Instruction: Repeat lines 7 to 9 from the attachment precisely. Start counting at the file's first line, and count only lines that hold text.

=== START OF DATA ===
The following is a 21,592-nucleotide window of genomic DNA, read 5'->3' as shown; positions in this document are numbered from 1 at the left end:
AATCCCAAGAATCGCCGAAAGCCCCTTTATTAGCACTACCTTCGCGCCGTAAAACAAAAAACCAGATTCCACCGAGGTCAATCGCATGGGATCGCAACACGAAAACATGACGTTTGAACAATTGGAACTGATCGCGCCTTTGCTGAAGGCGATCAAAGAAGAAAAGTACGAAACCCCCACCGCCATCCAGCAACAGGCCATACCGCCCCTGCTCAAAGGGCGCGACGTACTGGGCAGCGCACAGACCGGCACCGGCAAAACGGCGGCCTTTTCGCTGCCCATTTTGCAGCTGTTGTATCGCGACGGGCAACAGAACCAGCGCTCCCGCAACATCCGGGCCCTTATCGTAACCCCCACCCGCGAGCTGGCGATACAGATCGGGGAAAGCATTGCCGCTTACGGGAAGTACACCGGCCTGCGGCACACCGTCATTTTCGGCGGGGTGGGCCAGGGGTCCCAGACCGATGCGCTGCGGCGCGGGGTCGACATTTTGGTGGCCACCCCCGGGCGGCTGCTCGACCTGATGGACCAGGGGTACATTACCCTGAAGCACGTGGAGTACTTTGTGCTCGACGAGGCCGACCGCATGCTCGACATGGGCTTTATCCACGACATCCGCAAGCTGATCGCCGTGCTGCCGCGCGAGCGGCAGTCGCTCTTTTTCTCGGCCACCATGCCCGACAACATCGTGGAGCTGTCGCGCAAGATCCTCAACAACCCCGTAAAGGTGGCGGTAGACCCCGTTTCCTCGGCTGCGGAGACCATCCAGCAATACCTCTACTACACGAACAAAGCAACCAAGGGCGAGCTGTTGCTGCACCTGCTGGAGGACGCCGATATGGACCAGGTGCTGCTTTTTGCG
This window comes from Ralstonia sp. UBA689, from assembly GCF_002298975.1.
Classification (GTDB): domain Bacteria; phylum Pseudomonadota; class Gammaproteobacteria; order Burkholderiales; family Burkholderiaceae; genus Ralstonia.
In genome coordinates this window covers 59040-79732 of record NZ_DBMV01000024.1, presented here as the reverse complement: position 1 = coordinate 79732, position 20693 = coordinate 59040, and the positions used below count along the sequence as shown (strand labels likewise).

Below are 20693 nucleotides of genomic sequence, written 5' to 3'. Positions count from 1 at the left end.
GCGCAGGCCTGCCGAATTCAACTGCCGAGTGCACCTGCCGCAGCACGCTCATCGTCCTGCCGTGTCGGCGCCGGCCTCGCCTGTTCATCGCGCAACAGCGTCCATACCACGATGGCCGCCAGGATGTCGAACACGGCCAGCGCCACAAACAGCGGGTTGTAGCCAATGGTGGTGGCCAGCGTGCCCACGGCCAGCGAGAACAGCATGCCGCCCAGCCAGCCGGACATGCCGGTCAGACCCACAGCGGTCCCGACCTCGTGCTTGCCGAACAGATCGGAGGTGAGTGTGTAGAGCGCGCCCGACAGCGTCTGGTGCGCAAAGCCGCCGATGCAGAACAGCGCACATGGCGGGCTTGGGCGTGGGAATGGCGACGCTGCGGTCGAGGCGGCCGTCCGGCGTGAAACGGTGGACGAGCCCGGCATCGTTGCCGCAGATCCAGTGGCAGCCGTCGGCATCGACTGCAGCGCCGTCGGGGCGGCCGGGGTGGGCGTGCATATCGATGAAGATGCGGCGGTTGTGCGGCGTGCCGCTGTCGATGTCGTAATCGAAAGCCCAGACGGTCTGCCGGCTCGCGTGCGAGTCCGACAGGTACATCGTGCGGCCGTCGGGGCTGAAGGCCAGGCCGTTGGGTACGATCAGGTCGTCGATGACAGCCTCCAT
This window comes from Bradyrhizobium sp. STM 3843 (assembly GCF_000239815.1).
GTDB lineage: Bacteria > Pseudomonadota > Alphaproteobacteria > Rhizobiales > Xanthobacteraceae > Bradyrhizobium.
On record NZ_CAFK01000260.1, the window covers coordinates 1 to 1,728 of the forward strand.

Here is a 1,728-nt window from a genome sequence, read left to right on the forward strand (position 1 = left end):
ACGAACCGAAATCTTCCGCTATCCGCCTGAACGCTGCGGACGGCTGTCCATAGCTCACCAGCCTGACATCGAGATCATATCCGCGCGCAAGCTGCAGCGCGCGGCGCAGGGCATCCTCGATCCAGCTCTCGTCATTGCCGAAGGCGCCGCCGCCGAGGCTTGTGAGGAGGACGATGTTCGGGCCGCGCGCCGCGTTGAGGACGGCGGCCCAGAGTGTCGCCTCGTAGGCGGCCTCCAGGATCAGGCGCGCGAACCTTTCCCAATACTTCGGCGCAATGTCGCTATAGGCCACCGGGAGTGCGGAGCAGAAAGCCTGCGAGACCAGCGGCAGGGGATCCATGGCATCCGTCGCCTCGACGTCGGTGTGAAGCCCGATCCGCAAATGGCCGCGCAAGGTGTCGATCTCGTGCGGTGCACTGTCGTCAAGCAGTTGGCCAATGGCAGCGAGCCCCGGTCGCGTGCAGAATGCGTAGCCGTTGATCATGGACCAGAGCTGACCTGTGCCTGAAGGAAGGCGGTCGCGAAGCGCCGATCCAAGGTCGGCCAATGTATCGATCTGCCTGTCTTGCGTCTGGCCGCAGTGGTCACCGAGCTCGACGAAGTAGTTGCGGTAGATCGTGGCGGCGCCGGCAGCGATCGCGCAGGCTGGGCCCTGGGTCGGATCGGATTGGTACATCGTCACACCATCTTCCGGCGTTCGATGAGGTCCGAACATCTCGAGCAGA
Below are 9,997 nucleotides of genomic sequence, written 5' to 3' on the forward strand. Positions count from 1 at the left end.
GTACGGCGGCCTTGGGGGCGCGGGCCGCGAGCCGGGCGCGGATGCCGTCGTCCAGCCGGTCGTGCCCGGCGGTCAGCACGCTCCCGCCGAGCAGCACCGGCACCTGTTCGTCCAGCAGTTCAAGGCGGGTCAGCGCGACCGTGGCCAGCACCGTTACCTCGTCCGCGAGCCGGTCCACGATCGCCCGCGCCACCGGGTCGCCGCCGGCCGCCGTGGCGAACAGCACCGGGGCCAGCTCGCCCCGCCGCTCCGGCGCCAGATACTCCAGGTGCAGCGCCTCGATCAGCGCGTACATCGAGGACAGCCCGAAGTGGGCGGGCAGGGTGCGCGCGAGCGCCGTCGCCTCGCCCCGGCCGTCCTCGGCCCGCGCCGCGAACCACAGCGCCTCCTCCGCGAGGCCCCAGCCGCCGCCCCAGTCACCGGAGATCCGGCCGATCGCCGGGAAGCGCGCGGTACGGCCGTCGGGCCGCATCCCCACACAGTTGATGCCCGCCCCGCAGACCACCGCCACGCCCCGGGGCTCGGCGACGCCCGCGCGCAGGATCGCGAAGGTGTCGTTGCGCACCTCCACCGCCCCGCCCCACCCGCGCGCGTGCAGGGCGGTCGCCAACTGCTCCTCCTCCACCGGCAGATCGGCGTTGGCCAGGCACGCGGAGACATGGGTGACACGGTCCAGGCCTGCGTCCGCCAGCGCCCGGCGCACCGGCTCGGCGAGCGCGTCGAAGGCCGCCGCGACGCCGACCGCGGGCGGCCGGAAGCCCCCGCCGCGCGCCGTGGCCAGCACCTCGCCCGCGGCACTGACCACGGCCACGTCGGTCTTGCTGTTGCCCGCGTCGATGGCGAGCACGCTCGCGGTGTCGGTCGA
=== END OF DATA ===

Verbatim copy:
GCGCAGGCCTGCCGAATTCAACTGCCGAGTGCACCTGCCGCAGCACGCTCATCGTCCTGCCGTGTCGGCGCCGGCCTCGCCTGTTCATCGCGCAACAGCGTCCATACCACGATGGCCGCCAGGATGTCGAACACGGCCAGCGCCACAAACAGCGGGTTGTAGCCAATGGTGGTGGCCAGCGTGCCCACGGCCAGCGAGAACAGCATGCCGCCCAGCCAGCCGGACATGCCGGTCAGACCCACAGCGGTCCCGACCTCGTGCTTGCCGAACAGATCGGAGGTGAGTGTGTAGAGCGCGCCCGACAGCGTCTGGTGCGCAAAGCCGCCGATGCAGAACAGCGCACATGGCGGGCTTGGGCGTGGGAATGGCGACGCTGCGGTCGAGGCGGCCGTCCGGCGTGAAACGGTGGACGAGCCCGGCATCGTTGCCGCAGATCCAGTGGCAGCCGTCGGCATCGACTGCAGCGCCGTCGGGGCGGCCGGGGTGGGCGTGCATATCGATGAAGATGCGGCGGTTGTGCGGCGTGCCGCTGTCGATGTCGTAATCGAAAGCCCAGACGGTCTGCCGGCTCGCGTGCGAGTCCGACAGGTACATCGTGCGGCCGTCGGGGCTGAAGGCCAGGCCGTTGGGTACGATCAGGTCGTCGATGACAGCCTCCAT
This window comes from Bradyrhizobium sp. STM 3843 (assembly GCF_000239815.1).
GTDB lineage: Bacteria > Pseudomonadota > Alphaproteobacteria > Rhizobiales > Xanthobacteraceae > Bradyrhizobium.